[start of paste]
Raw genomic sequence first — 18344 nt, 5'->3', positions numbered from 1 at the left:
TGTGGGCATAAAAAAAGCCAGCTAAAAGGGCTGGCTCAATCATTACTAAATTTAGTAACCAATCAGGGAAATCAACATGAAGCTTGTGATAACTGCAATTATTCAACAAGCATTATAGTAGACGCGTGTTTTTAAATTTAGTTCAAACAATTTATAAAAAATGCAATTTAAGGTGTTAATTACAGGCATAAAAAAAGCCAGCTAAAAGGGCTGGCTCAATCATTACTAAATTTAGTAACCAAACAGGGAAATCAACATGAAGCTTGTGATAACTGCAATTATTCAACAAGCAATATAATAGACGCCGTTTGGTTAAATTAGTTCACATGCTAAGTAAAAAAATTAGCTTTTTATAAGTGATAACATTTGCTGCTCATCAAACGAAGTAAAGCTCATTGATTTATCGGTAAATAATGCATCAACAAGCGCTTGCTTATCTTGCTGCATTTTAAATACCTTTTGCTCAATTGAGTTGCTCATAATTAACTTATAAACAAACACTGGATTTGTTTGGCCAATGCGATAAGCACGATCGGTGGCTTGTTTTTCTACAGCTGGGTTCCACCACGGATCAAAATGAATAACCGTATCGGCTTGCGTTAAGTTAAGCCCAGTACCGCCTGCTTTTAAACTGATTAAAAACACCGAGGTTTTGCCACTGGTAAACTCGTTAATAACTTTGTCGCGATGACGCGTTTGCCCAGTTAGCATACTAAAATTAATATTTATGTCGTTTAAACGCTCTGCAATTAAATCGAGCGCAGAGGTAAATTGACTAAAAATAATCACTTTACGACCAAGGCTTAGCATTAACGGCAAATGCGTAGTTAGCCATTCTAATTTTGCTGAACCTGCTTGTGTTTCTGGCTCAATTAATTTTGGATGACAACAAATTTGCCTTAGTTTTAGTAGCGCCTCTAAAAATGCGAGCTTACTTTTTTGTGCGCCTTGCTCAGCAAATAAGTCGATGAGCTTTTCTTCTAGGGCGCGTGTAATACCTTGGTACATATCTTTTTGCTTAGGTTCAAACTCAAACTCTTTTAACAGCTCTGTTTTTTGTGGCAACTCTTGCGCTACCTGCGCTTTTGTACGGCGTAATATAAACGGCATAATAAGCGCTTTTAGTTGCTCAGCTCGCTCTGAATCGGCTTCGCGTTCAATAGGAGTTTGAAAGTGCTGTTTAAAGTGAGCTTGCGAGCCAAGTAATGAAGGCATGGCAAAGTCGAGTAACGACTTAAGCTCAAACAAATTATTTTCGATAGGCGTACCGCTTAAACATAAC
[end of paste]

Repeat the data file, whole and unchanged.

Raw genomic sequence first — 18344 nt, 5'->3', positions numbered from 1 at the left:
TGTGGGCATAAAAAAAGCCAGCTAAAAGGGCTGGCTCAATCATTACTAAATTTAGTAACCAATCAGGGAAATCAACATGAAGCTTGTGATAACTGCAATTATTCAACAAGCATTATAGTAGACGCGTGTTTTTAAATTTAGTTCAAACAATTTATAAAAAATGCAATTTAAGGTGTTAATTACAGGCATAAAAAAAGCCAGCTAAAAGGGCTGGCTCAATCATTACTAAATTTAGTAACCAAACAGGGAAATCAACATGAAGCTTGTGATAACTGCAATTATTCAACAAGCAATATAATAGACGCCGTTTGGTTAAATTAGTTCACATGCTAAGTAAAAAAATTAGCTTTTTATAAGTGATAACATTTGCTGCTCATCAAACGAAGTAAAGCTCATTGATTTATCGGTAAATAATGCATCAACAAGCGCTTGCTTATCTTGCTGCATTTTAAATACCTTTTGCTCAATTGAGTTGCTCATAATTAACTTATAAACAAACACTGGATTTGTTTGGCCAATGCGATAAGCACGATCGGTGGCTTGTTTTTCTACAGCTGGGTTCCACCACGGATCAAAATGAATAACCGTATCGGCTTGCGTTAAGTTAAGCCCAGTACCGCCTGCTTTTAAACTGATTAAAAACACCGAGGTTTTGCCACTGGTAAACTCGTTAATAACTTTGTCGCGATGACGCGTTTGCCCAGTTAGCATACTAAAATTAATATTTATGTCGTTTAAACGCTCTGCAATTAAATCGAGCGCAGAGGTAAATTGACTAAAAATAATCACTTTACGACCAAGGCTTAGCATTAACGGCAAATGCGTAGTTAGCCATTCTAATTTTGCTGAACCTGCTTGTGTTTCTGGCTCAATTAATTTTGGATGACAACAAATTTGCCTTAGTTTTAGTAGCGCCTCTAAAAATGCGAGCTTACTTTTTTGTGCGCCTTGCTCAGCAAATAAGTCGATGAGCTTTTCTTCTAGGGCGCGTGTAATACCTTGGTACATATCTTTTTGCTTAGGTTCAAACTCAAACTCTTTTAACAGCTCTGTTTTTTGTGGCAACTCTTGCGCTACCTGCGCTTTTGTACGGCGTAATATAAACGGCATAATAAGCGCTTTTAGTTGCTCAGCTCGCTCTGAATCGGCTTCGCGTTCAATAGGAGTTTGAAAGTGCTGTTTAAAGTGAGCTTGCGAGCCAAGTAATGAAGGCATGGCAAAGTCGAGTAACGACTTAAGCTCAAACAAATTATTTTCGATAGGCGTACCGCTTAAACATAAC